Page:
Core Curriculum Foundations


The Core Curriculum's Basic Components:


Senate Bill (SB) 148, enacted in 1997 by the 75th Texas Legislature, requires the Texas Higher Education Coordinating Board to adopt rules that include "a statement of the content, component areas, and objectives of the core curriculum" which each institution is to fulfill by its own selection of specific courses.

The University of Houston has adopted the core curriculum guidelines described below. These are predicated on the judgment that a series of basic intellectual competencies (reading, writing, speaking, listening, critical thinking, and computer literacy) are essential to the learning process in any discipline and thus should inform any core curriculum and indeed, all of undergraduate education. Although students can be expected to come to college with some experience in exercising these competencies, they often need further instruction and practice to meet college standards and, later, to succeed in both their major field of academic study and their chosen career or profession.


Reading at the college level means the ability to analyze and interpret a variety of printed materials-books, articles, and documents. A core curriculum should offer students the opportunity to master both general methods of analyzing printed materials and specific methods for analyzing the subject matter of individual disciplines.


Competency in writing is the ability to produce clear, correct, and coherent prose adapted to purpose, occasion, and audience. Although correct grammar, spelling, and punctuation are each a sine qua non in any composition, they do not automatically ensure that the composition itself makes sense or that the writer has much of anything to say. Students need to be familiar with the writing process including how to discover a topic and how to develop and organize it, how to phrase it effectively for their audience. These abilities can be acquired only through practice and reflection.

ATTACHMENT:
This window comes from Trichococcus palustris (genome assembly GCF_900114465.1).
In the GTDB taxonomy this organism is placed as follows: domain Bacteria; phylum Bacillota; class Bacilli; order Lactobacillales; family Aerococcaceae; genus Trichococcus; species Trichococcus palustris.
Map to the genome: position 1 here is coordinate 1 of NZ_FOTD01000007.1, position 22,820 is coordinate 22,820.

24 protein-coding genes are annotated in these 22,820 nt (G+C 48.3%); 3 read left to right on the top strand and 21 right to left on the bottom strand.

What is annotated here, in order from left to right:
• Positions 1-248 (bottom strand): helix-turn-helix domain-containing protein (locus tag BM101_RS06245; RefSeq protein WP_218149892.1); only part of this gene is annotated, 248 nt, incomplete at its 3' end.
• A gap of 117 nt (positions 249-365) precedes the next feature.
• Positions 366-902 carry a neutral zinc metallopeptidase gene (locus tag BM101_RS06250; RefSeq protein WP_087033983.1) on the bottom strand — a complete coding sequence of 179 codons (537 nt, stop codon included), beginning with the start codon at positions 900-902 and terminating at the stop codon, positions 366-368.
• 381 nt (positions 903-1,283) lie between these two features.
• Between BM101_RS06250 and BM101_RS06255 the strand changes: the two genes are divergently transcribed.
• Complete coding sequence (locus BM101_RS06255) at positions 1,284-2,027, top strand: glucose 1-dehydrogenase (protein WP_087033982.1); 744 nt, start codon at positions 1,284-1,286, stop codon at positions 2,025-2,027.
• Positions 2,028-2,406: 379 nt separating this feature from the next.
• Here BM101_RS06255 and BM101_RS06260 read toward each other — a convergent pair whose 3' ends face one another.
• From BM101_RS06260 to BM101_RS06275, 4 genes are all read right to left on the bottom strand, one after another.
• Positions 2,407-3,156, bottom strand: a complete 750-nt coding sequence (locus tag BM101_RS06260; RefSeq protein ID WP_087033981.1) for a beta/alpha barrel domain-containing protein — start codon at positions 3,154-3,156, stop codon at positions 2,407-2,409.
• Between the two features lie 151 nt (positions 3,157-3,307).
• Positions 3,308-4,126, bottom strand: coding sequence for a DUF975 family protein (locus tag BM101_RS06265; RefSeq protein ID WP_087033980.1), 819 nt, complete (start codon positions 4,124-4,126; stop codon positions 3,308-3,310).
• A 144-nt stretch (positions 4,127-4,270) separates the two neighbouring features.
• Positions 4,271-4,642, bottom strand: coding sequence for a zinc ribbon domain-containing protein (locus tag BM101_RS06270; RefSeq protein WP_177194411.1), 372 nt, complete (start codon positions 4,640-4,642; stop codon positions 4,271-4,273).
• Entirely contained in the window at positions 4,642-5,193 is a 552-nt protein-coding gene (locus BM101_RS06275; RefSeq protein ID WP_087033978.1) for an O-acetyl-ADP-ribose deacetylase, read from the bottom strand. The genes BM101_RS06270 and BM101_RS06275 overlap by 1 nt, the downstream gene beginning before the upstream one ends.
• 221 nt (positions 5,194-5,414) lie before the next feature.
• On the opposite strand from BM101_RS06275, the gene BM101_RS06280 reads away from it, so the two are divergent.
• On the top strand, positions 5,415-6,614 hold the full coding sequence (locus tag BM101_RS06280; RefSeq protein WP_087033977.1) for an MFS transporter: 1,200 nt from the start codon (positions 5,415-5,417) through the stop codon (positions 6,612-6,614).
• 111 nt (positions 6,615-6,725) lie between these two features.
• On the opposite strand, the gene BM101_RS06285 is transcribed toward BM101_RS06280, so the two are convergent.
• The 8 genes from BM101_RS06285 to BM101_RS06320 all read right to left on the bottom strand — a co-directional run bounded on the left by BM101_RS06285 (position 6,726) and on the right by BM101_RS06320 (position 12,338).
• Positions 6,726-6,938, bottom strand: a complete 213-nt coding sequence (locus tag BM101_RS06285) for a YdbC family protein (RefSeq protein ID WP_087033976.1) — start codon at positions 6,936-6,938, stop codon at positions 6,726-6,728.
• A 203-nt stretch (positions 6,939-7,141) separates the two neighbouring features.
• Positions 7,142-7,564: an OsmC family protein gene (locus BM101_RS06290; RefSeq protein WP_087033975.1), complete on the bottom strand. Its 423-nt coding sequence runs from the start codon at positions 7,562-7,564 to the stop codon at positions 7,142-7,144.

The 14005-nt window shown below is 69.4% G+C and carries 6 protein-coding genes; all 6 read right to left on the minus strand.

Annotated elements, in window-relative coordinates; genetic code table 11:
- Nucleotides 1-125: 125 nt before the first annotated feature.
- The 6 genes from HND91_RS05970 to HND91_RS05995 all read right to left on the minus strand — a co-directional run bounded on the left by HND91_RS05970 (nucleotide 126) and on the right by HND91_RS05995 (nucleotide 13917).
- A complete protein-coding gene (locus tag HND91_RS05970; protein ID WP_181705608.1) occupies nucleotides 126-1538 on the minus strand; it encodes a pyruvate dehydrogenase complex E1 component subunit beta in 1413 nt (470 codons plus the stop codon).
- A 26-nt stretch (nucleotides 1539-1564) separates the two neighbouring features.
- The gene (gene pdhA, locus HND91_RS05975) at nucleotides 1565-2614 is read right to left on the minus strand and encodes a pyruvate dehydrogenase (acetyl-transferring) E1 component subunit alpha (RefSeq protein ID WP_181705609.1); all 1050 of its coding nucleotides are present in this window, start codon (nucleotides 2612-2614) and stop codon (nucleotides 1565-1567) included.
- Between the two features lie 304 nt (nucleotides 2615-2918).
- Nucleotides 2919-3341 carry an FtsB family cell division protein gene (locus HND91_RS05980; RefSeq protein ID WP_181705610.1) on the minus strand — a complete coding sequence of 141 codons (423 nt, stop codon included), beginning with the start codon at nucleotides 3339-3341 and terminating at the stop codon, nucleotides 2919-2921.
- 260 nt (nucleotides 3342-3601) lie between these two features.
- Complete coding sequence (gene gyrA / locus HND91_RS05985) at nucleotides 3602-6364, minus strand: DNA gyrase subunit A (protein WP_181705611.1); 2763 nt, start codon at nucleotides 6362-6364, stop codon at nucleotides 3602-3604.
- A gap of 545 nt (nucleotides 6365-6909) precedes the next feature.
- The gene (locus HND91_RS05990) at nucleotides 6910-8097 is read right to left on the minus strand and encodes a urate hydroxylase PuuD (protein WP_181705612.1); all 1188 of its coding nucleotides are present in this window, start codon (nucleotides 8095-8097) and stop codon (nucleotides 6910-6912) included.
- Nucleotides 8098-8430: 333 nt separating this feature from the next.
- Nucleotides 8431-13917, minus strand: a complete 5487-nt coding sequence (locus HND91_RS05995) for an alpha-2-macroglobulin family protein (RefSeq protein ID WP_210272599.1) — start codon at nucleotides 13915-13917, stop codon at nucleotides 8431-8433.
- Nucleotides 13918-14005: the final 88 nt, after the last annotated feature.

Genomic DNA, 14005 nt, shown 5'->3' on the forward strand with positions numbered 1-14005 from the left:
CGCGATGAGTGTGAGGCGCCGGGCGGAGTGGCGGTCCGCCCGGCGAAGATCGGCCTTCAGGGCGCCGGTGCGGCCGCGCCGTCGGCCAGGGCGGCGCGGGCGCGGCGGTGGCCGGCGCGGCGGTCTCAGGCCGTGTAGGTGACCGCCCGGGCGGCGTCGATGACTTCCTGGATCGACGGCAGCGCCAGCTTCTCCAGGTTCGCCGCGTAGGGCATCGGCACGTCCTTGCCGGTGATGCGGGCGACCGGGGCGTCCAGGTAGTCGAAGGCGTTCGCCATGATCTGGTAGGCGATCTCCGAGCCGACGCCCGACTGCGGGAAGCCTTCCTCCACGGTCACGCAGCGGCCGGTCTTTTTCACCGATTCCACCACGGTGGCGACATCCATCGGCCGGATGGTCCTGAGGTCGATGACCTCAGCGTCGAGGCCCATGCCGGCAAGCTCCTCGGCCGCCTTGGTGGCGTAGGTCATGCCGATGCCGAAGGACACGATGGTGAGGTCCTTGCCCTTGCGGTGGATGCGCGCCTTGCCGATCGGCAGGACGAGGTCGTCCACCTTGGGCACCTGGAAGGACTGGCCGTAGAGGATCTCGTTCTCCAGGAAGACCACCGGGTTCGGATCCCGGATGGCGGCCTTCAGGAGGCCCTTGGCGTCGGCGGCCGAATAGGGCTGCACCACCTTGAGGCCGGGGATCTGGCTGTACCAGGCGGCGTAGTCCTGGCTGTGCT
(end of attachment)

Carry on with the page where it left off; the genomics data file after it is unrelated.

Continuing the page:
Competence in speaking is the ability to communicate orally in clear, coherent, and persuasive language appropriate to purpose, occasion, and audience. Developing this competency includes acquiring poise and developing control of the language through experience in making presentations to small groups, to large groups, and through the media.


Listening at the college level means the ability to analyze and interpret various forms of spoken communication.

Critical Thinking

Critical thinking embraces methods for applying both qualitative and quantitative skills analytically and creatively to subject matter in order to evaluate arguments and to construct alternative strategies. Problem solving is one of the applications of critical thinking; it is used to address an identified task.

Computer Literacy

Computer literacy at the college level means the ability to use computer-based technology in communicating, solving problems, and acquiring information. Core-educated students should have an understanding of the limits, problems, and possibilities associated with the use of technology, and should have the tools necessary to evaluate and learn new technologies as they become available.


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History and Constitution Requirements


Senate Bill 254, passed by the 54th Legislature and amended by House Bill 935 of the 60th Legislature, provides that no individuals may receive an undergraduate degree unless they have credit for six semester hours or its equivalent in American history and six semester hours credit in the constitutions of the United States and Texas.

Please see the "History" and "Government" core categories respectively for specific information about how these History and Constitution Requirements impact the UH Core Curriculum.


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Catalog Publish Date: August 22, 2012
This Page Last Updated: April 27, 2011